Apr 25, 2012



Texanna Edwards

(Tennessean) -- Gibson County High School senior Texanna Edwards was — like many of her classmates — looking forward to her prom last Saturday.

But Edwards didn’t get to attend because of her attire — a knee-length red dress decorated with bright blue stripes and white stars inside the stripes. The school’s colors are red, white and blue, but the dress resembles the controversial Confederate battle flag.

Edwards, 18, said she wasn’t allowed inside the prom after school officials told her the Confederate flag prom dress was “offensive and inappropriate.”

“We asked why they thought that, but they kept saying the same thing over and over,” she said Monday. “We kept asking people walking inside — black and white — and everyone said they loved it. Two black women even went off on the principal. They were upset with the principal. No one was upset with me.”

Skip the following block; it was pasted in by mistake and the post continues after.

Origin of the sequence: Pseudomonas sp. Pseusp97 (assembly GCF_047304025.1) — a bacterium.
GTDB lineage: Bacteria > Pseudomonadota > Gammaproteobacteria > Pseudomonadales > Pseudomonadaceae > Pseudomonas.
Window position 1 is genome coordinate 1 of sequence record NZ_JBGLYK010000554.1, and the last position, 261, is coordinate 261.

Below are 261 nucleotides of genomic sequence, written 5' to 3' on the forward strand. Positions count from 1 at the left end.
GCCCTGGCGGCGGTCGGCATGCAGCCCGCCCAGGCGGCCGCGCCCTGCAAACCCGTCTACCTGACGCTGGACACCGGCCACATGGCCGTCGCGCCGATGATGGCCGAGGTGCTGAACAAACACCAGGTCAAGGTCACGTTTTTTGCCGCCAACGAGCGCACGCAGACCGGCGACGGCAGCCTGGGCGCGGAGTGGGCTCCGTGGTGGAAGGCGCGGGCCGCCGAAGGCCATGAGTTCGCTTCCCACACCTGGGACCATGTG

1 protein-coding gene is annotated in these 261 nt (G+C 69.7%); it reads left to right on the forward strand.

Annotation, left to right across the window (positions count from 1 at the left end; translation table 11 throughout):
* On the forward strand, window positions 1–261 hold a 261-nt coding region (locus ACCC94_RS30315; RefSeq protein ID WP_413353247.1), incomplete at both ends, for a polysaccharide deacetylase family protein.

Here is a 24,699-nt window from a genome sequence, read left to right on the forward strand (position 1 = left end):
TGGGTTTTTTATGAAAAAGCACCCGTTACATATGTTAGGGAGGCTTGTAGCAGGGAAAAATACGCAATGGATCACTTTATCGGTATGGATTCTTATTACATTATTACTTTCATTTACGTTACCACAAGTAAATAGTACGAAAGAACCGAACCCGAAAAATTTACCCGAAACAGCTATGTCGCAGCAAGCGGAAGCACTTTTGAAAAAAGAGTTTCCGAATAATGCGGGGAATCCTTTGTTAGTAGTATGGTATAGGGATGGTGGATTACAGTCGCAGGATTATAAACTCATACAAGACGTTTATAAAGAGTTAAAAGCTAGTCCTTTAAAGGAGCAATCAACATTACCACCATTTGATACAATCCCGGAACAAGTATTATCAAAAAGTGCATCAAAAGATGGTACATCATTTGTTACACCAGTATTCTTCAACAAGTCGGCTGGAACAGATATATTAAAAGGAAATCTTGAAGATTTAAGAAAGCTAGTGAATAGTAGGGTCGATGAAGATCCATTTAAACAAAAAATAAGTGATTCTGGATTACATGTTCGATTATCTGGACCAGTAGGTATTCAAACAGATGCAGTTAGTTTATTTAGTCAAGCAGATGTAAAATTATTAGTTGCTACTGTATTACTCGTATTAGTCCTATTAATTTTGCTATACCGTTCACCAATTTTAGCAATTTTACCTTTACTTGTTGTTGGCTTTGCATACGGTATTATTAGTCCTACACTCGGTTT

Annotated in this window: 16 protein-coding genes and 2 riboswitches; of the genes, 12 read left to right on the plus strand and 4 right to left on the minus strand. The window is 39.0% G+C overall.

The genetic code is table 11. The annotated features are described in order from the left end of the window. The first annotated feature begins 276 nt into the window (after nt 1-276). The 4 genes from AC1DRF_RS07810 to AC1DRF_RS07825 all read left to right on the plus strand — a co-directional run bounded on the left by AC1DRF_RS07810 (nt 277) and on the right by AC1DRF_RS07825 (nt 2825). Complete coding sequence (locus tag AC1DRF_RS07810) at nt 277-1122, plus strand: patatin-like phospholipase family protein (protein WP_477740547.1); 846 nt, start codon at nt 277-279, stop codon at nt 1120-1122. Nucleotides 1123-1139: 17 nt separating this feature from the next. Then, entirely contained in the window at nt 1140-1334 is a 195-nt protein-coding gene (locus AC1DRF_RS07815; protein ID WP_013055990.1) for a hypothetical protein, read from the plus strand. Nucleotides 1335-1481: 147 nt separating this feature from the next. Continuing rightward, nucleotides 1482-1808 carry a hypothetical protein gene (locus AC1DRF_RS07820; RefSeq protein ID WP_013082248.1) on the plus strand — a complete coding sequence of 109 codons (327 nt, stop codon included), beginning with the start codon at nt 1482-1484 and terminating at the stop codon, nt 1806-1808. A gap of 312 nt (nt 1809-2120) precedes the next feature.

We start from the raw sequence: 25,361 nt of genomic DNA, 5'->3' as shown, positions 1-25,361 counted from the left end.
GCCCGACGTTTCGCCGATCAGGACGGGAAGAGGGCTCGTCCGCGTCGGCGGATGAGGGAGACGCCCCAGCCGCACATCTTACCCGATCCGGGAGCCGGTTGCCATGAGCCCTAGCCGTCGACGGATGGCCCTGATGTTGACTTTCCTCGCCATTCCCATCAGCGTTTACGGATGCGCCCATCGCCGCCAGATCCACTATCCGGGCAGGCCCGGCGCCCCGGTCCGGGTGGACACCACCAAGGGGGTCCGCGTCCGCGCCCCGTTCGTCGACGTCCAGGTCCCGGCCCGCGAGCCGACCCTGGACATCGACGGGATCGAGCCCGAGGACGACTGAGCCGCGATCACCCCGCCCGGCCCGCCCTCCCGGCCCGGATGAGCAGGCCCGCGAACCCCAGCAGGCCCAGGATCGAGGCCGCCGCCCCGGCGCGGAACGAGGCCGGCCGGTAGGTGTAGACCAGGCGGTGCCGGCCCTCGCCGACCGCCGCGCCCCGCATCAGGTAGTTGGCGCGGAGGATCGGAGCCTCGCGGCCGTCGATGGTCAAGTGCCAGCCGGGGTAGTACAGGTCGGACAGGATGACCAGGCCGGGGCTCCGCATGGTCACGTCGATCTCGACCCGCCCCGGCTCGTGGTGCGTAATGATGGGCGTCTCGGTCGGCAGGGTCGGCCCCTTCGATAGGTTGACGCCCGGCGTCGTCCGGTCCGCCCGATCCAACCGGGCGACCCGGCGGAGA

School officials said a teacher warned Edwards about two months ago that the dress might not be acceptable. The teacher, who served as prom sponsor, expressed concern and suggested to Edwards in February that she should clear the idea with the principal, but Edwards did not do so, said Eddie Pruett, director of schools for the Gibson County School System.

Pruett said there have been race-related issues at Gibson County High School in recent years and that Principal James Hughes thought Edwards’ dress could have caused a problem.

“She was told because of the dress and what it would look like, it would be considered inappropriate,” Pruett said. “She had talked with the prom sponsor and they told her it would be inappropriate. ... I feel like Hughes followed legal precedents set by other court cases. Students have legal rights, and we don’t infringe upon those. But we have to follow legal precedents, and if there is a reason to believe something could happen, we don’t wait until after the fact to do something.”

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